Phase IV (1974)

PhaseIVPosterAnts are our most fearsome and deadly bug and understandably so. With their eight big hairy legs, eight nasty eyes and sometimes being the size of a dinner plate, I wouldn’t want to wake up finding myself staring at their gigantic fangs which are just itching to inject some kill juice into me! Throw in the business where they spin webs, and wrap their prey into cocoons so they can suck the blood clean out of them and you have yourself the Terminator of creepy crawlies!

Wait, those are spiders, not ants. Ants are those little black or red things that are always trying to climb in the potato salad at your picnic. They don’t spin webs, have hairy legs or tons of beady eyes either. But, if you supersized them, there would be all kinds of trouble! Trouble that I wouldn’t want any part of!

They’d be running around stampeding cars and buildings while crunching hapless people in their massive and powerful mandibles before retiring to their secret lair in the Los Angeles sewers! And this isn’t even something that’s theoretical! It’s happened! We saw it dramatized in Them! And then we saw them take on one of our most legendary nighttime soap stars in Empire Of The Ants! Big ants equals big danger!

Wait, the ants in Phase IV are regular, dinky sized ants? And they’re just milling around in the remote desert terrorizing two stupid scientists and an even stupider local girl? So why don’t they just bust out the desert-sized can of raid that their research station surely came equipped with? Because, these ants are freaking geniuses!

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Due to a cosmic event vaguely referenced in the opening portions of the film, the ants got really smart! Great. So we’ve exchanged scenes of hero scientists jumping on the backs of ants and stabbing them in the head to save their comely assistants for scenes of wimp scientists trying to figure out what message the ants are trying to send them with their strange geometric drawings. God, I think I’ll just open my mouth and let all these smarty ants crawl in and put me out of my misery.

Phase IV manages to bore on every level. The film’s obsession with detailing these ants and their weird activities means we sit through endless minutes of watching these little freaks crawling around in tunnels, eating spiders and mice, and worst of all, extreme close ups of their queen laying eggs. At least I hope that’s what she was doing.

There was a pretty nifty scene where after the humans attack their anthills with high pitched sound, the ants lay out their dead in rows, just like we do during mass casualty events. Still, if I wanted to see something like that, I would have just gone out and bought a dang ant farm. I’m here to see the local sheriff kick one of these mothers right in the thorax!

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And if it’s slam-bang action you want, well, you should wait until this movie is over! As is befitting the worst of 1970s sci-fi, Phase IV is one of those thought-provoking pieces. I’ll even agree with all the Phase IV supporters out there. It is thought-provoking. Like, it provoked me into thinking that somehow, Phase IV made the take over of our planet by super-intelligent ants as captivating as watching the regular ants that live in my back yard trying not to get eaten by sparrows.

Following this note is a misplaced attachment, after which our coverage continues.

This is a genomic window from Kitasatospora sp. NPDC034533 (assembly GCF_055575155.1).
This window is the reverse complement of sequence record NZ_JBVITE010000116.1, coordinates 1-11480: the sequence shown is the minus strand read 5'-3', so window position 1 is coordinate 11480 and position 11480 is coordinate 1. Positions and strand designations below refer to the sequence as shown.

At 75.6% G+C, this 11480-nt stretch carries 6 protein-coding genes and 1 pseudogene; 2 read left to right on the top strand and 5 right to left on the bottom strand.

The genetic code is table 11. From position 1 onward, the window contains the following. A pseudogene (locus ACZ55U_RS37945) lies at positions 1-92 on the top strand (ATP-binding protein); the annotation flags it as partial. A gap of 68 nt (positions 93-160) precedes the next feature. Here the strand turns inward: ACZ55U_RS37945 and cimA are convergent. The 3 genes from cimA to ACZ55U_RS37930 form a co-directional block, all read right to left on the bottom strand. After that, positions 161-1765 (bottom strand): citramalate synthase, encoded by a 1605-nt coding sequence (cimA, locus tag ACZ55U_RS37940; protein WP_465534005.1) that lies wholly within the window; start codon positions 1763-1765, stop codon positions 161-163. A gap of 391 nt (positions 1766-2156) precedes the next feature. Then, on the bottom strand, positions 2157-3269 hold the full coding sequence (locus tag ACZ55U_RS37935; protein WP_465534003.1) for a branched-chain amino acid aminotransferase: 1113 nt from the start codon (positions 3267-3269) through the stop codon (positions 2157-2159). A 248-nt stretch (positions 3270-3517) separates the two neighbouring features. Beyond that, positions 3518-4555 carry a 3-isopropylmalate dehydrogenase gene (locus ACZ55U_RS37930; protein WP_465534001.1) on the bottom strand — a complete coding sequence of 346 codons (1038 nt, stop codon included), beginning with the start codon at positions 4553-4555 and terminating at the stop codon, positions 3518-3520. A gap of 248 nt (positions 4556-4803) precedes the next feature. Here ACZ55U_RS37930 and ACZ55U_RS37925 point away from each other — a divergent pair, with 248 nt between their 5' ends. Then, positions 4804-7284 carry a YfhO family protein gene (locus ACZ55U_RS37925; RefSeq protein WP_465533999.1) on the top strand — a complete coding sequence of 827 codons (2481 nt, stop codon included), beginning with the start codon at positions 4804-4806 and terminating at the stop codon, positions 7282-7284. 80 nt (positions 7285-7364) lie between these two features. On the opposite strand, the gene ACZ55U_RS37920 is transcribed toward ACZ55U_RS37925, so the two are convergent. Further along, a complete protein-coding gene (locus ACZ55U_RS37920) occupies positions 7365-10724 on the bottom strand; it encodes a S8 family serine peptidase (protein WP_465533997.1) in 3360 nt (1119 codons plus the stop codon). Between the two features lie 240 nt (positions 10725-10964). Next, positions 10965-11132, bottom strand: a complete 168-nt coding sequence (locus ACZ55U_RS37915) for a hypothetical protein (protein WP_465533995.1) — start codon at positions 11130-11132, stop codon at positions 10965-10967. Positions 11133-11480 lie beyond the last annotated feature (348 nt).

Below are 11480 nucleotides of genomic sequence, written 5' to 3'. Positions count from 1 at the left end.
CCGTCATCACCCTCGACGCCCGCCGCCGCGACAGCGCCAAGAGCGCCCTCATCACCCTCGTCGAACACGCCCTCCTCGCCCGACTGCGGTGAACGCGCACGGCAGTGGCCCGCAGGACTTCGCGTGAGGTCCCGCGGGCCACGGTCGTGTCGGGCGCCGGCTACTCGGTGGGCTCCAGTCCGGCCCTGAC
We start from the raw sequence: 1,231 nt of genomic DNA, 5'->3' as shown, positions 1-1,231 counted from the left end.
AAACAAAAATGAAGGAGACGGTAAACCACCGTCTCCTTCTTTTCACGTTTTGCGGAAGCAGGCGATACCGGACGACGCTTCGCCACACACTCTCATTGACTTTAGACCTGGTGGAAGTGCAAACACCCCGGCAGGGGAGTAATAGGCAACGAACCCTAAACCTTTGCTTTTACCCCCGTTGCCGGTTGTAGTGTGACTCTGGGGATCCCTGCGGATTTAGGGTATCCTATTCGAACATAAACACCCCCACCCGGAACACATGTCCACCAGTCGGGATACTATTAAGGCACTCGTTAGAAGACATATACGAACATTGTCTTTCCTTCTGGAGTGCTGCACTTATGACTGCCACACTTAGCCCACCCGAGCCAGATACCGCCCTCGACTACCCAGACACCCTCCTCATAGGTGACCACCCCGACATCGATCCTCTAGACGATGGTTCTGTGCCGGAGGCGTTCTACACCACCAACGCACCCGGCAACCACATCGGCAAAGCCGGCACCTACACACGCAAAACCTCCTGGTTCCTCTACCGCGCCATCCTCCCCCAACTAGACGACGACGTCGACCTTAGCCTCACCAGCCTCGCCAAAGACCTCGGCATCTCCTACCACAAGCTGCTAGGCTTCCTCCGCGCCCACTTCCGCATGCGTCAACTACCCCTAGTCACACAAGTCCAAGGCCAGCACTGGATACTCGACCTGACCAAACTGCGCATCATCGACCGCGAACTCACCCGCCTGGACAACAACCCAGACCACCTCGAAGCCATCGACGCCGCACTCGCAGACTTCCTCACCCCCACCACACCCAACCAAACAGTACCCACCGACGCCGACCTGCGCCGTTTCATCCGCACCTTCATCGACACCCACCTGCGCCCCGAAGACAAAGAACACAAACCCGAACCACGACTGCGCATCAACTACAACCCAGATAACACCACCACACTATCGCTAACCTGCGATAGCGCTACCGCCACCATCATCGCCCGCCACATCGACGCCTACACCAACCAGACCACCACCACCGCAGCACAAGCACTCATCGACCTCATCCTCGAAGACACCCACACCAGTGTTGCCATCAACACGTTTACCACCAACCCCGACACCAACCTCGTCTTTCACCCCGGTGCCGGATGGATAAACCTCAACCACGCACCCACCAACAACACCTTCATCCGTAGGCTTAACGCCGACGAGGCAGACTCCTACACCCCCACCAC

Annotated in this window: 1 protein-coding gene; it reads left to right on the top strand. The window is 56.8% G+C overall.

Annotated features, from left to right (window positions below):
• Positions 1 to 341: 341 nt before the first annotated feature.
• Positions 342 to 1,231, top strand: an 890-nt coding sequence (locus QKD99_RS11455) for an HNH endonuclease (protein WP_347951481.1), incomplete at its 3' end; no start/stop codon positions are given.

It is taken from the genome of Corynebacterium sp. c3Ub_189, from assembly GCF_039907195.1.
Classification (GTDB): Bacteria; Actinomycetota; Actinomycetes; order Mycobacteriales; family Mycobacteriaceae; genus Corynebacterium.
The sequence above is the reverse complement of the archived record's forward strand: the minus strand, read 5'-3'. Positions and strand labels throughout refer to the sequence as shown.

In addition to all these silly scenes of ants scurrying here and there, even worse were the silly scenes of the scientists scurrying here and there in the research station.

One of them is the kind of scientist who refuses to call for help once a local woman takes refuge at the station because figuring out what the ants are up to is so important. The other scientist is more human and actually cares about other people, but somewhere along the way he seems to forget that he needs to escape the research station and spends his time trying to decode the ants’ message.

Yes, this is one of those movies that requires its supposedly smart characters to behave like boobs to keep the story moving along. Throughout the movie, the ants take increasingly aggressive action against the research station and the scientists’ reactions involve all sorts of stuff that have nothing to do with just leaving.

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Yes, the ants ate their communication device or whatever and they blew up their truck, but once that happens you may as well try to escape! Really, what’s the point of staying? Things are only going to get more dire the longer you stay. The station has plenty of supplies. Pack as much as you can carry or drag and haul ass back to civilization!

In addition to the sheer boredom of watching guys sitting in a geodesic dome farting around with tiny ants, Phase IV also was as enjoyable as a roach in your ear from a story standpoint. The effect of the cosmic event on the ants seemed to be whatever the plot demanded. It made all the different types of ants get along. It allowed them to give complex orders to one another. It allowed them to build structures precisely designed and positioned to attack humans. It gave them intimate knowledge of computers and electrical gear so that they could recognize and destroy important elements of each. It enabled them to adapt to poison over night. It made their bite super-powered. And it even gave them some mind-expanding agenda for the future of planet Earth!

So what is it that these ants are up to exactly? If you’re wondering that, you’re obviously new to thought-provoking 70s sci-fi movies. The ants are up to a psychedelic montage at the end of the movie that expects the viewer to do all the work on puzzling out what everything was all about. Forget it. I signed up for an ant invasion, not a philosophy class. Deadly dull in execution and nauseatingly nonsensical in concept. Just bring on the anteaters already.

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